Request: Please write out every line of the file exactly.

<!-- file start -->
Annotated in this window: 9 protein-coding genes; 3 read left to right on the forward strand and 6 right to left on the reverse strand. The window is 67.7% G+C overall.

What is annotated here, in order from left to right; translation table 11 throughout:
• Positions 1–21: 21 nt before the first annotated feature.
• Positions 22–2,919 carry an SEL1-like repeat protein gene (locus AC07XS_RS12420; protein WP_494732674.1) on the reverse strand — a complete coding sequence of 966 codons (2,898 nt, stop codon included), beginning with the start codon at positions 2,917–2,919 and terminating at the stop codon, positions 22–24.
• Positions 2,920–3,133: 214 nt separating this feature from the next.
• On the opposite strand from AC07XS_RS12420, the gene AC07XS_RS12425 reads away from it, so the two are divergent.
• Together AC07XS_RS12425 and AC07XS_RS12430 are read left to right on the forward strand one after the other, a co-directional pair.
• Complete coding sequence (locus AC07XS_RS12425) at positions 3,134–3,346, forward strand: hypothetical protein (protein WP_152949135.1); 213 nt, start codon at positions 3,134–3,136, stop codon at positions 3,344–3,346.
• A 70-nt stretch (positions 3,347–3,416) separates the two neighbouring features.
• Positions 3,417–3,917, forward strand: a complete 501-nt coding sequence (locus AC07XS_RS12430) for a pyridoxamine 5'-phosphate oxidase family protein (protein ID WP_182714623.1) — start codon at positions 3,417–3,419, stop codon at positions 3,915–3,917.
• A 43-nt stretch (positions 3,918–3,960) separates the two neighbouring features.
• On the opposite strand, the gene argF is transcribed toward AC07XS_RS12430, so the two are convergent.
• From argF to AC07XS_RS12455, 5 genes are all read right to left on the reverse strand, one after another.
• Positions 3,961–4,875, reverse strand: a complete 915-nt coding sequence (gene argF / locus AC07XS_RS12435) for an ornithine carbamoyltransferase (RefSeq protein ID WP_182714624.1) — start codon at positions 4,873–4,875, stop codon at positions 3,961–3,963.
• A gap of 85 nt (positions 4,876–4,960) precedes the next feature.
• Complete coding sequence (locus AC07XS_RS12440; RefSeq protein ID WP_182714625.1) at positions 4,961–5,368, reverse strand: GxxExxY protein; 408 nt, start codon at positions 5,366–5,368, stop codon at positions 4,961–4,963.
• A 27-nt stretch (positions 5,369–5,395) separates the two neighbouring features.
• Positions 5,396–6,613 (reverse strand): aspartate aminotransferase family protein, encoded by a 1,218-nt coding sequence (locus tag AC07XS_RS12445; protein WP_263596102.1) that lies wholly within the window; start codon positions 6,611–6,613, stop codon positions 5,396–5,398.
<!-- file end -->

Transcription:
Annotated in this window: 9 protein-coding genes; 3 read left to right on the forward strand and 6 right to left on the reverse strand. The window is 67.7% G+C overall.

What is annotated here, in order from left to right; translation table 11 throughout:
• Positions 1–21: 21 nt before the first annotated feature.
• Positions 22–2,919 carry an SEL1-like repeat protein gene (locus AC07XS_RS12420; protein WP_494732674.1) on the reverse strand — a complete coding sequence of 966 codons (2,898 nt, stop codon included), beginning with the start codon at positions 2,917–2,919 and terminating at the stop codon, positions 22–24.
• Positions 2,920–3,133: 214 nt separating this feature from the next.
• On the opposite strand from AC07XS_RS12420, the gene AC07XS_RS12425 reads away from it, so the two are divergent.
• Together AC07XS_RS12425 and AC07XS_RS12430 are read left to right on the forward strand one after the other, a co-directional pair.
• Complete coding sequence (locus AC07XS_RS12425) at positions 3,134–3,346, forward strand: hypothetical protein (protein WP_152949135.1); 213 nt, start codon at positions 3,134–3,136, stop codon at positions 3,344–3,346.
• A 70-nt stretch (positions 3,347–3,416) separates the two neighbouring features.
• Positions 3,417–3,917, forward strand: a complete 501-nt coding sequence (locus AC07XS_RS12430) for a pyridoxamine 5'-phosphate oxidase family protein (protein ID WP_182714623.1) — start codon at positions 3,417–3,419, stop codon at positions 3,915–3,917.
• A 43-nt stretch (positions 3,918–3,960) separates the two neighbouring features.
• On the opposite strand, the gene argF is transcribed toward AC07XS_RS12430, so the two are convergent.
• From argF to AC07XS_RS12455, 5 genes are all read right to left on the reverse strand, one after another.
• Positions 3,961–4,875, reverse strand: a complete 915-nt coding sequence (gene argF / locus AC07XS_RS12435) for an ornithine carbamoyltransferase (RefSeq protein ID WP_182714624.1) — start codon at positions 4,873–4,875, stop codon at positions 3,961–3,963.
• A gap of 85 nt (positions 4,876–4,960) precedes the next feature.
• Complete coding sequence (locus AC07XS_RS12440; RefSeq protein ID WP_182714625.1) at positions 4,961–5,368, reverse strand: GxxExxY protein; 408 nt, start codon at positions 5,366–5,368, stop codon at positions 4,961–4,963.
• A 27-nt stretch (positions 5,369–5,395) separates the two neighbouring features.
• Positions 5,396–6,613 (reverse strand): aspartate aminotransferase family protein, encoded by a 1,218-nt coding sequence (locus tag AC07XS_RS12445; protein WP_263596102.1) that lies wholly within the window; start codon positions 6,611–6,613, stop codon positions 5,396–5,398.